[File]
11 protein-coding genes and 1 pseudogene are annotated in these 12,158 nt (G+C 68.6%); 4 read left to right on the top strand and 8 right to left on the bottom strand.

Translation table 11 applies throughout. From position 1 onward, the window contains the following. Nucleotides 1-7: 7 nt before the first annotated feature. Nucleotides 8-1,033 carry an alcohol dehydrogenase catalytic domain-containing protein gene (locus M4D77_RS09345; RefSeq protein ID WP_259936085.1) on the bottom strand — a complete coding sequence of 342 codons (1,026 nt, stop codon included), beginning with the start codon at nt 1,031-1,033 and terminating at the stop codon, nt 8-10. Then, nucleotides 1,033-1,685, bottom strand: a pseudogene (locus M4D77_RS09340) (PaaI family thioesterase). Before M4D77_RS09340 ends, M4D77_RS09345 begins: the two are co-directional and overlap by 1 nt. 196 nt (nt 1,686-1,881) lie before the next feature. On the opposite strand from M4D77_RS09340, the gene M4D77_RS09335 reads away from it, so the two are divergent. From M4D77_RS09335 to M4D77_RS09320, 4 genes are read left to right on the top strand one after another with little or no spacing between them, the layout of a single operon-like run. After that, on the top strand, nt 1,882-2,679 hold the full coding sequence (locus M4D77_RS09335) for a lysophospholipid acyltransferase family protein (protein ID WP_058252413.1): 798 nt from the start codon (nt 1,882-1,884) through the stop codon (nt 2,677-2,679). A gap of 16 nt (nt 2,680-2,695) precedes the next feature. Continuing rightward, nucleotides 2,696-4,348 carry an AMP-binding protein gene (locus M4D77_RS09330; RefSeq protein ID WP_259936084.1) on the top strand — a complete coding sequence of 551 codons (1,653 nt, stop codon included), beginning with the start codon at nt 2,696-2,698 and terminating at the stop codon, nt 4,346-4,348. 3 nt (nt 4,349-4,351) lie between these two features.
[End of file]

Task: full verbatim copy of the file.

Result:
11 protein-coding genes and 1 pseudogene are annotated in these 12,158 nt (G+C 68.6%); 4 read left to right on the top strand and 8 right to left on the bottom strand.

Translation table 11 applies throughout. From position 1 onward, the window contains the following. Nucleotides 1-7: 7 nt before the first annotated feature. Nucleotides 8-1,033 carry an alcohol dehydrogenase catalytic domain-containing protein gene (locus M4D77_RS09345; RefSeq protein ID WP_259936085.1) on the bottom strand — a complete coding sequence of 342 codons (1,026 nt, stop codon included), beginning with the start codon at nt 1,031-1,033 and terminating at the stop codon, nt 8-10. Then, nucleotides 1,033-1,685, bottom strand: a pseudogene (locus M4D77_RS09340) (PaaI family thioesterase). Before M4D77_RS09340 ends, M4D77_RS09345 begins: the two are co-directional and overlap by 1 nt. 196 nt (nt 1,686-1,881) lie before the next feature. On the opposite strand from M4D77_RS09340, the gene M4D77_RS09335 reads away from it, so the two are divergent. From M4D77_RS09335 to M4D77_RS09320, 4 genes are read left to right on the top strand one after another with little or no spacing between them, the layout of a single operon-like run. After that, on the top strand, nt 1,882-2,679 hold the full coding sequence (locus M4D77_RS09335) for a lysophospholipid acyltransferase family protein (protein ID WP_058252413.1): 798 nt from the start codon (nt 1,882-1,884) through the stop codon (nt 2,677-2,679). A gap of 16 nt (nt 2,680-2,695) precedes the next feature. Continuing rightward, nucleotides 2,696-4,348 carry an AMP-binding protein gene (locus M4D77_RS09330; RefSeq protein ID WP_259936084.1) on the top strand — a complete coding sequence of 551 codons (1,653 nt, stop codon included), beginning with the start codon at nt 2,696-2,698 and terminating at the stop codon, nt 4,346-4,348. 3 nt (nt 4,349-4,351) lie between these two features.